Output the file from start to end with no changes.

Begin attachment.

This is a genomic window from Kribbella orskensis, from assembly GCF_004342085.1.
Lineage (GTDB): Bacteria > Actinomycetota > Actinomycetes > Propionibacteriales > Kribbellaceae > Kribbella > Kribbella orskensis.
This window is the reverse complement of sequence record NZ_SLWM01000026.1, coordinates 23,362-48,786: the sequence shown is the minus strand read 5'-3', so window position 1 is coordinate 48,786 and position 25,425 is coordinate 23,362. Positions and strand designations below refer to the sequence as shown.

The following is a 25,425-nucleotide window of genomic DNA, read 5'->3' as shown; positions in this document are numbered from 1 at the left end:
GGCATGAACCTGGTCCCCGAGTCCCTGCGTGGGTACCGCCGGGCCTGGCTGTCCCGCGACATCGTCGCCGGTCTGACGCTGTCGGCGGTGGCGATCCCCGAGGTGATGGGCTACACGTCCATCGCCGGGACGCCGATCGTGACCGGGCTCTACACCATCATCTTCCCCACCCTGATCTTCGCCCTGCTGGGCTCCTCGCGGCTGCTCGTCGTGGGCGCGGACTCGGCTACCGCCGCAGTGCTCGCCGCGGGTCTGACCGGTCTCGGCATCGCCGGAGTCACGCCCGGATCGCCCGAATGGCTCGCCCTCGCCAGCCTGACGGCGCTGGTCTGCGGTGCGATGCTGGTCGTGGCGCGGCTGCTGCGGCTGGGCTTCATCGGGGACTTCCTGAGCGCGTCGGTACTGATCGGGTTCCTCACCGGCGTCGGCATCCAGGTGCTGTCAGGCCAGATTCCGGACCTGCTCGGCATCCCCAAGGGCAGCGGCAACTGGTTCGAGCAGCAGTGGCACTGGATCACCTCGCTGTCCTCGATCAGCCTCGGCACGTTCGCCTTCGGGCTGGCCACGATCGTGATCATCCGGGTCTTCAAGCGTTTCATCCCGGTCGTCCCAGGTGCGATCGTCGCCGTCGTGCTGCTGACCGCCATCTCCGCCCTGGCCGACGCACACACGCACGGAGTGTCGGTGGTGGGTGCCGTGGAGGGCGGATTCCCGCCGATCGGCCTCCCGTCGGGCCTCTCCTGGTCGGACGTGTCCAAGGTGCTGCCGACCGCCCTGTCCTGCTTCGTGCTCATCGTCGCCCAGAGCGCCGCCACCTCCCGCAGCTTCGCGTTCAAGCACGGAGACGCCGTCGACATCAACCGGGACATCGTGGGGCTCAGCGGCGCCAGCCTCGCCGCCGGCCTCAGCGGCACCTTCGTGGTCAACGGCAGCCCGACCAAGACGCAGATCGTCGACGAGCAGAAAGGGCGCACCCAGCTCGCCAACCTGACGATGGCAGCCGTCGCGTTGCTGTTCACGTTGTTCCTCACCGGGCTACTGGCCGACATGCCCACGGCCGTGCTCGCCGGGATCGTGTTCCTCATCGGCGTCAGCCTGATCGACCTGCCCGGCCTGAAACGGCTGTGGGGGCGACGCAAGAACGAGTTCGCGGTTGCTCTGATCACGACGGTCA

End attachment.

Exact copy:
This is a genomic window from Kribbella orskensis, from assembly GCF_004342085.1.
Lineage (GTDB): Bacteria > Actinomycetota > Actinomycetes > Propionibacteriales > Kribbellaceae > Kribbella > Kribbella orskensis.
This window is the reverse complement of sequence record NZ_SLWM01000026.1, coordinates 23,362-48,786: the sequence shown is the minus strand read 5'-3', so window position 1 is coordinate 48,786 and position 25,425 is coordinate 23,362. Positions and strand designations below refer to the sequence as shown.

The following is a 25,425-nucleotide window of genomic DNA, read 5'->3' as shown; positions in this document are numbered from 1 at the left end:
GGCATGAACCTGGTCCCCGAGTCCCTGCGTGGGTACCGCCGGGCCTGGCTGTCCCGCGACATCGTCGCCGGTCTGACGCTGTCGGCGGTGGCGATCCCCGAGGTGATGGGCTACACGTCCATCGCCGGGACGCCGATCGTGACCGGGCTCTACACCATCATCTTCCCCACCCTGATCTTCGCCCTGCTGGGCTCCTCGCGGCTGCTCGTCGTGGGCGCGGACTCGGCTACCGCCGCAGTGCTCGCCGCGGGTCTGACCGGTCTCGGCATCGCCGGAGTCACGCCCGGATCGCCCGAATGGCTCGCCCTCGCCAGCCTGACGGCGCTGGTCTGCGGTGCGATGCTGGTCGTGGCGCGGCTGCTGCGGCTGGGCTTCATCGGGGACTTCCTGAGCGCGTCGGTACTGATCGGGTTCCTCACCGGCGTCGGCATCCAGGTGCTGTCAGGCCAGATTCCGGACCTGCTCGGCATCCCCAAGGGCAGCGGCAACTGGTTCGAGCAGCAGTGGCACTGGATCACCTCGCTGTCCTCGATCAGCCTCGGCACGTTCGCCTTCGGGCTGGCCACGATCGTGATCATCCGGGTCTTCAAGCGTTTCATCCCGGTCGTCCCAGGTGCGATCGTCGCCGTCGTGCTGCTGACCGCCATCTCCGCCCTGGCCGACGCACACACGCACGGAGTGTCGGTGGTGGGTGCCGTGGAGGGCGGATTCCCGCCGATCGGCCTCCCGTCGGGCCTCTCCTGGTCGGACGTGTCCAAGGTGCTGCCGACCGCCCTGTCCTGCTTCGTGCTCATCGTCGCCCAGAGCGCCGCCACCTCCCGCAGCTTCGCGTTCAAGCACGGAGACGCCGTCGACATCAACCGGGACATCGTGGGGCTCAGCGGCGCCAGCCTCGCCGCCGGCCTCAGCGGCACCTTCGTGGTCAACGGCAGCCCGACCAAGACGCAGATCGTCGACGAGCAGAAAGGGCGCACCCAGCTCGCCAACCTGACGATGGCAGCCGTCGCGTTGCTGTTCACGTTGTTCCTCACCGGGCTACTGGCCGACATGCCCACGGCCGTGCTCGCCGGGATCGTGTTCCTCATCGGCGTCAGCCTGATCGACCTGCCCGGCCTGAAACGGCTGTGGGGGCGACGCAAGAACGAGTTCGCGGTTGCTCTGATCACGACGGTCA